Circuit diagram-Artwork-circuit board pcb
A circuit diagram (electrical diagram, elementary diagram, electronic schematic) is a graphical representation of an electrical circuit. A pictorial circuit diagram uses simple images of components, while a schematic diagram shows the components and interconnections of the circuit using standardized symbolic representations. The presentation of the interconnections between circuit components in the schematic diagram does not necessarily correspond to the physical arrangements in the finished device.
Unlike a block diagram or layout diagram, a circuit diagram shows the actual electrical connections. A drawing meant to depict the physical arrangement of the wires and the components they connect is called artwork or layout, physical design, or wiring diagram.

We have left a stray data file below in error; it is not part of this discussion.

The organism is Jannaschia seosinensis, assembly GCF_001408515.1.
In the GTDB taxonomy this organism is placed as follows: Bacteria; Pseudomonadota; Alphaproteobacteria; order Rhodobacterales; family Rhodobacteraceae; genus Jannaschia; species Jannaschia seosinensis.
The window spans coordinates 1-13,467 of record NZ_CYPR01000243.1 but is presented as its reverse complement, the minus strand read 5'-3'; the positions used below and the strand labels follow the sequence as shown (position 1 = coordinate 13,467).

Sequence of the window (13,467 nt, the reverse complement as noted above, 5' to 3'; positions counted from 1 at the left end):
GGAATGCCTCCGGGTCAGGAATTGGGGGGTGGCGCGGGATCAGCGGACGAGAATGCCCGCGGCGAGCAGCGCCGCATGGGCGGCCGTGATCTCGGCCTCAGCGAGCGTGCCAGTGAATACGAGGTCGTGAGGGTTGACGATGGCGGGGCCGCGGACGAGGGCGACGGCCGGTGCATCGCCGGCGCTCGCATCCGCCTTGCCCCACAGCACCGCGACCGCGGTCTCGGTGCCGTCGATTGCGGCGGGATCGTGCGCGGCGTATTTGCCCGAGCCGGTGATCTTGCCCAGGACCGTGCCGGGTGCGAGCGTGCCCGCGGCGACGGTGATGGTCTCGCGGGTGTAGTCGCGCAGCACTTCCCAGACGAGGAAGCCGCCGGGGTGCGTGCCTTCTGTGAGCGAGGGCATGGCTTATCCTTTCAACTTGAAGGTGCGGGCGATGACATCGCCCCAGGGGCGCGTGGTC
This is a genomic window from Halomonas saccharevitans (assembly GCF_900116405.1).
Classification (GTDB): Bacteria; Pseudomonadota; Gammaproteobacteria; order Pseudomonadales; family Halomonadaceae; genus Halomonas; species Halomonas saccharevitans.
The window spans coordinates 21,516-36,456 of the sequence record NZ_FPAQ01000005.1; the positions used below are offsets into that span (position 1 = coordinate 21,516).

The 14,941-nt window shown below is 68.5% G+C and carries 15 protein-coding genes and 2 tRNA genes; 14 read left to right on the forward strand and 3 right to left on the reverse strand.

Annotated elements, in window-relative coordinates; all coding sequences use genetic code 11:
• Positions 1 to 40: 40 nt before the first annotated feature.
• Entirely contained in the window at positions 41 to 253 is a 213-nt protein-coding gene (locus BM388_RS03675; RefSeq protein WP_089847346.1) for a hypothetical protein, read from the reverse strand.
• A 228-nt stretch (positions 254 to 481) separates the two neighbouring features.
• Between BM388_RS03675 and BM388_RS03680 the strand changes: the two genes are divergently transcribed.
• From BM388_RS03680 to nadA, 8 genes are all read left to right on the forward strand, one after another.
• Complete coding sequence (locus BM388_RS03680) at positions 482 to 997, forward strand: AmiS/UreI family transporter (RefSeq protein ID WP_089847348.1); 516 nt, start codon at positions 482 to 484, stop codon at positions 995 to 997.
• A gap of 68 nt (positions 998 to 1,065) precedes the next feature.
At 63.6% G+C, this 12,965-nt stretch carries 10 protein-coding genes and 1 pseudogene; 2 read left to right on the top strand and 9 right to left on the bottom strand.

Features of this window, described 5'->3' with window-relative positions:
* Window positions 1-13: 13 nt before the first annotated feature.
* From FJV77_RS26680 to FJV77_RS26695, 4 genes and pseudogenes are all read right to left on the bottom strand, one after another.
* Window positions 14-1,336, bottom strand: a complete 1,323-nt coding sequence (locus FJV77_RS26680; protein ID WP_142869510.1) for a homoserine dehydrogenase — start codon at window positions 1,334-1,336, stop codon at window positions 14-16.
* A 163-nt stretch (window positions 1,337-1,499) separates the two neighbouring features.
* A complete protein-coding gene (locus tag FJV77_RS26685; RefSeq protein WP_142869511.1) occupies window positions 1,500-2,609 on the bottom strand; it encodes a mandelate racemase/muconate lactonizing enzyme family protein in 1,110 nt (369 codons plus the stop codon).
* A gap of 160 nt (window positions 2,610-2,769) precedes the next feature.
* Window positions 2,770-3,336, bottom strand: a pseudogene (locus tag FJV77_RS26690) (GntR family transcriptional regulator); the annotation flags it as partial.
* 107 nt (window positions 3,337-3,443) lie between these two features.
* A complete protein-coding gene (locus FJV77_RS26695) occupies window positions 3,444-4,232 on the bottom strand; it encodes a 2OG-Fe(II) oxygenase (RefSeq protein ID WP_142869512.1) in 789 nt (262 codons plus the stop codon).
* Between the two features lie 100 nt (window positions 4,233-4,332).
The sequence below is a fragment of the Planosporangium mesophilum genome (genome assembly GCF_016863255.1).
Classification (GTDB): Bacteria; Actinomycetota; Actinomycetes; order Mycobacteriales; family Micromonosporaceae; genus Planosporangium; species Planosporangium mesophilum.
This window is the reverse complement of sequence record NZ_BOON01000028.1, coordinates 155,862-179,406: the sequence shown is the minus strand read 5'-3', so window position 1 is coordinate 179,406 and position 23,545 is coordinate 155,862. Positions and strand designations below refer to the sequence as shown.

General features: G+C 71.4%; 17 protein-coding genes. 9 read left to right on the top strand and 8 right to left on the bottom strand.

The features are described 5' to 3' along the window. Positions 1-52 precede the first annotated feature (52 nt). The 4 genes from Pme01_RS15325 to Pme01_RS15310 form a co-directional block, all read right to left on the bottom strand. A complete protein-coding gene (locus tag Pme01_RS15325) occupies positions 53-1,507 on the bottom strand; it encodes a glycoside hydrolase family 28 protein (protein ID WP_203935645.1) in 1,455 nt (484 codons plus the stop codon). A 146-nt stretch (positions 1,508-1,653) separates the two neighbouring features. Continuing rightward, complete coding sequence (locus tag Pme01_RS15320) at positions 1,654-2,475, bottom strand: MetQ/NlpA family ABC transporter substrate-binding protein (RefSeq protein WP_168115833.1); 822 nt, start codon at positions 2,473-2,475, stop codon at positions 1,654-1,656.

Circuit diagrams are used for the design (circuit design), construction (such as PCB layout), and maintenance of electrical and electronic equipment.
In computer science, circuit diagrams are useful when visualizing expressions using Boolean algebra.
Once the schematic has been made, it is converted into a layout that can be fabricated onto a printed circuit board (PCB). Schematic-driven layout starts with the process of schematic capture. The result is what is known as a rat's nest. The rat's nest is a jumble of wires (lines) criss-crossing each other to their destination nodes. These wires are routed either manually or automatically by the use of electronics design automation (EDA) tools. The EDA tools arrange and rearrange the placement of components and find paths for tracks to connect various nodes. This results in the final layout artwork for the integrated circuit or printed circuit board.
A generalized design flow may be as follows:
Schematic → schematic capture → netlist → rat's nest → routing → artwork → PCB development and etching → component mounting → testing